Although we don't believe in timing the market or panicking over market movements, we do like to keep an eye on big changes -- just in case they're material to our investing thesis.
It was an extremely busy week from the economic data front, but with no noteworthy data on the table today, investors had time to reflect on the FOMC's comments from earlier in the week, and realized that things aren't as bright and cheery as they originally suspected.
On one hand, investors love the prospect of ongoing stimulus as it's essentially free money that's being injected into the economy to support low-lending rates over the long term, and help buoy the housing sector. Investors have really been leaning on housing again over the past year as a tool in addition to stocks to grow their wealth, so this was initially seen as a surprisingly favorable move by the Fed.
But, with a few days having passed, investors also realize that the reason the stimulus is staying in place, and the Fed isn't tapering, is because the economic data is still weak. In other words, the Fed doesn't believe the U.S. economy is ready to have its training wheels taken off yet. That exhibits little faith on the Fed's part in the U.S. economy, and casts doubt over the broad-based S&P 500's new all-time high set earlier this week.
With perhaps a little reality settling in, investors sent the S&P to its steepest sell-off in three weeks, with the index losing 12.58 points (-0.73%), to close at 1,709.76.
The top gainer within the S&P 500 today certainly didn't put up awe-stopping numbers, but with a gain of 2.8%, shareholders of analytical data solutions company Teradata will gladly take it heading into the weekend. The move appears to be partly related to yesterday's press release that its Teradata Aster Discovery Platform had won two People's Choice Stevie awards. Obviously, getting product recognition is great for Teradata, as it's free advertising, and consumers/enterprises like to buy what other users feel is the superior product. Weak government spending has certainly been a bit of a drawback for Teradata over the past year, but at 18 times forward earnings, I'd consider it worth another look.
Content streaming king Netflix also decisively bucked the downtrend by advancing 2.7% despite a lack of company-specific news, and hitting a new all-time intraday high of $315.88/share. One possible motive behind the move is the excitement among entertainment-industry enthusiasts with regard to Sunday's Emmy awards. Netflix has made big strides to expand its digital content library, sign new content deals, and make a big push overseas, so award ceremonies like the Emmy's only give Netflix an opportunity to show off the diversity of its hit programming. While it's hard to argue against Netflix's incredible comeback, I still can't get behind a company that's producing minimal cash flow and trades at 94 times next year's earnings.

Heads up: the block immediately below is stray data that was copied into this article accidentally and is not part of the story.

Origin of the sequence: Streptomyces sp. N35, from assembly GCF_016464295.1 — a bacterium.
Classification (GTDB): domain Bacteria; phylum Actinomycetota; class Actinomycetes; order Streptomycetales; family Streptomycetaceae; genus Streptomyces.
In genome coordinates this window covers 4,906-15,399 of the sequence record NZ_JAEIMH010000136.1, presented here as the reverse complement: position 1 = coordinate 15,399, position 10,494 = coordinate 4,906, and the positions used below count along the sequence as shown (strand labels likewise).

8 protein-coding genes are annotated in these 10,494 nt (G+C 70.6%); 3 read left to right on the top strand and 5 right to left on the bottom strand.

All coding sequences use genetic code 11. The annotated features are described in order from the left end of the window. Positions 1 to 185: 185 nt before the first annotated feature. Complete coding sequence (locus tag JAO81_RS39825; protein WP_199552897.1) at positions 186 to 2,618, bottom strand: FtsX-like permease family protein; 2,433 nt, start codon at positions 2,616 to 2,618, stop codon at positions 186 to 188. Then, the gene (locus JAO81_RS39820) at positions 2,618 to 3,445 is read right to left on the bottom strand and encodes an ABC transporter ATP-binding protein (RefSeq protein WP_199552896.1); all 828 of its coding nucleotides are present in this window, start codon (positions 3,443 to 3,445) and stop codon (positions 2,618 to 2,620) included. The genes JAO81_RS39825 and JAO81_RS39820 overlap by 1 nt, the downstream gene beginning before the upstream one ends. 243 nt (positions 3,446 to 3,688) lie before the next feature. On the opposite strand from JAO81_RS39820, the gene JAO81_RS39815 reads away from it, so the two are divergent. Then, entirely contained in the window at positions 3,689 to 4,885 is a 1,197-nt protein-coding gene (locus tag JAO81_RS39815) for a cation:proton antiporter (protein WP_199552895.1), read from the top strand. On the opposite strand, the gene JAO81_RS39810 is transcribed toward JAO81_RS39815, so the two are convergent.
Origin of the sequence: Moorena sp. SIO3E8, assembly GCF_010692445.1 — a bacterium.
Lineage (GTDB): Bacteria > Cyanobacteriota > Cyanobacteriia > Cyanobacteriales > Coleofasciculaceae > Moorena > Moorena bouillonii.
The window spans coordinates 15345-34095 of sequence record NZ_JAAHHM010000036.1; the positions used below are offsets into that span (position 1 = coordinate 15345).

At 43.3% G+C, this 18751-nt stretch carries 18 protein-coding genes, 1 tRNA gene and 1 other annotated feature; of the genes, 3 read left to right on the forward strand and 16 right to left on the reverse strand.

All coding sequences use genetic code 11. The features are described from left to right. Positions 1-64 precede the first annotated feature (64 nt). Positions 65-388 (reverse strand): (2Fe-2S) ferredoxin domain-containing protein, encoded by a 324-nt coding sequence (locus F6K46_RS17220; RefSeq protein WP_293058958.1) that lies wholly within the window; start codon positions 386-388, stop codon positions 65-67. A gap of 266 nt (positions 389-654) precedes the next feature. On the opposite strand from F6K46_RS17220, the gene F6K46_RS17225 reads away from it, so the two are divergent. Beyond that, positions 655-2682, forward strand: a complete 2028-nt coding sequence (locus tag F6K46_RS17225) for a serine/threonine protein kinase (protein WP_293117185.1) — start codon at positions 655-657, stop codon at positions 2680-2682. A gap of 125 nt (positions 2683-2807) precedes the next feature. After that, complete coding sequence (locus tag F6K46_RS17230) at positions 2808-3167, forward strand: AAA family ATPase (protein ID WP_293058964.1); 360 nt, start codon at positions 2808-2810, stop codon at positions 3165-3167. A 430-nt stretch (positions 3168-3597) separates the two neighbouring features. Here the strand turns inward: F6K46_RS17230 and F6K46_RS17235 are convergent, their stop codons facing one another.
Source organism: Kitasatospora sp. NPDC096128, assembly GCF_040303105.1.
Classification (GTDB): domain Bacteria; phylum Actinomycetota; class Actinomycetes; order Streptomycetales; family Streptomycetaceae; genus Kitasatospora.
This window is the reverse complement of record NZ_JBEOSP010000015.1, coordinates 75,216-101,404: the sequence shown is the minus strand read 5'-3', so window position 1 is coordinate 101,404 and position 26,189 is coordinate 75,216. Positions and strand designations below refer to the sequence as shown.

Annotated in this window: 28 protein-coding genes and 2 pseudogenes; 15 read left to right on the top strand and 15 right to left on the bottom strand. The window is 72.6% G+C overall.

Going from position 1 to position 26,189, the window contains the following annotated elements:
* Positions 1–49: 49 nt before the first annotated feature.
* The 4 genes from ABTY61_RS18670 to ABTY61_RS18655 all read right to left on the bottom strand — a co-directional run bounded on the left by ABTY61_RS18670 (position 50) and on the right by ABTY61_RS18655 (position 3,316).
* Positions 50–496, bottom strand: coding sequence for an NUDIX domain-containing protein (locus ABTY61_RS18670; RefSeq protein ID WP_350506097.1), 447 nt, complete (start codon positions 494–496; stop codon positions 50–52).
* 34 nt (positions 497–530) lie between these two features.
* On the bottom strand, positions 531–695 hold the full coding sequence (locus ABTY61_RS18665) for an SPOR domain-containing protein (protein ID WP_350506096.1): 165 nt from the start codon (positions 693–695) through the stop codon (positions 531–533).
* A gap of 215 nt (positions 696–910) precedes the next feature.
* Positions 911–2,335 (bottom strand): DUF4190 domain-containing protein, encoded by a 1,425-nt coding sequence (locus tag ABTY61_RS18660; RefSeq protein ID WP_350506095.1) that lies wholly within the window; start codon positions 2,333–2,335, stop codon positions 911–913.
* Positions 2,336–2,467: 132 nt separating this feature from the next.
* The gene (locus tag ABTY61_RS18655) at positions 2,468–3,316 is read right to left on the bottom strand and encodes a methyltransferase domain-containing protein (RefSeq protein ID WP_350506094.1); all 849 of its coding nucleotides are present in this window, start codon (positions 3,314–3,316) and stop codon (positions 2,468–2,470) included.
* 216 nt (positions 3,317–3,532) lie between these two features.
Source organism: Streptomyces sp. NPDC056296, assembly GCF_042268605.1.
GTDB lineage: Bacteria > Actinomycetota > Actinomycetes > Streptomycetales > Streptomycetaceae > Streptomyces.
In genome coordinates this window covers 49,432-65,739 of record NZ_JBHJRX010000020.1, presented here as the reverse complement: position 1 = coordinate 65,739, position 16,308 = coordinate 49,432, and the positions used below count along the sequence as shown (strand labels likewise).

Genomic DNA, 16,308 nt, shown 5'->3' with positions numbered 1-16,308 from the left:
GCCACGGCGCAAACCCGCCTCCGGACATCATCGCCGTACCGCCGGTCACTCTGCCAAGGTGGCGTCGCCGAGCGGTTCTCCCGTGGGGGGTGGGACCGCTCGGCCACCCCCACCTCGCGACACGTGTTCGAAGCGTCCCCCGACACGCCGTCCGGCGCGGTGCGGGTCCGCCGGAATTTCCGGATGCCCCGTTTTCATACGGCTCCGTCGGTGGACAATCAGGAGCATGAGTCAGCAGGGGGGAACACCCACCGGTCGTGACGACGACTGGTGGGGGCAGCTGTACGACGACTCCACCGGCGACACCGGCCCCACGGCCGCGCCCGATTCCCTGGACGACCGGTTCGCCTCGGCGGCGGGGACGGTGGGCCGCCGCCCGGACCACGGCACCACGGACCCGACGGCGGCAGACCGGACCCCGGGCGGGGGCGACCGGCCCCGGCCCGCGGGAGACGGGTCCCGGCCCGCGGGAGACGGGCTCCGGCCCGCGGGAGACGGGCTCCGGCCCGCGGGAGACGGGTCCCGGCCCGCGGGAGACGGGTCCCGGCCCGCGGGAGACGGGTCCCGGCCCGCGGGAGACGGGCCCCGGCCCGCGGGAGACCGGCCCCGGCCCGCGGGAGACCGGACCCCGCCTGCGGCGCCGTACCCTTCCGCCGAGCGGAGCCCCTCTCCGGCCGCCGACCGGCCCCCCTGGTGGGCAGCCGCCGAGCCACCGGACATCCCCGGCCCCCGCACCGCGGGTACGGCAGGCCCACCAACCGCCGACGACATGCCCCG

Finally, bio-analytic and measurement solutions company Agilent Technologies carried over some of yesterday's excitement, and added on another 2.3% in gains. If you recall, Agilent announced yesterday that it plans to split up into two separate companies: one that will encompass its life sciences, diagnostics, and applied markets operations that will retain the Agilent name, and another company that will be comprised of its electronic measurement solutions segment. Spinoffs help improve revenue and earnings transparency for shareholders, which make investing decisions easier for prospective shareholders and often unlocks shareholder value. The big unanswered question here, though, is whether or not Agilent can reignite organic growth once it does split.
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The article Today's 3 Best Stocks originally appeared on Fool.com.Fool contributor Sean Williams has no material interest in any companies mentioned in this article. You can follow him on CAPS under the screen name TMFUltraLong, track every pick he makes under the screen name TrackUltraLong, and check him out on Twitter, where he goes by the handle @TMFUltraLong. The Motley Fool owns shares of, and recommends Netflix. It also recommends Teradata. Try any of our Foolish newsletter services free for 30 days. We Fools may not all hold the same opinions, but we all believe that considering a diverse range of insights makes us better investors. The Motley Fool has a disclosure policy.
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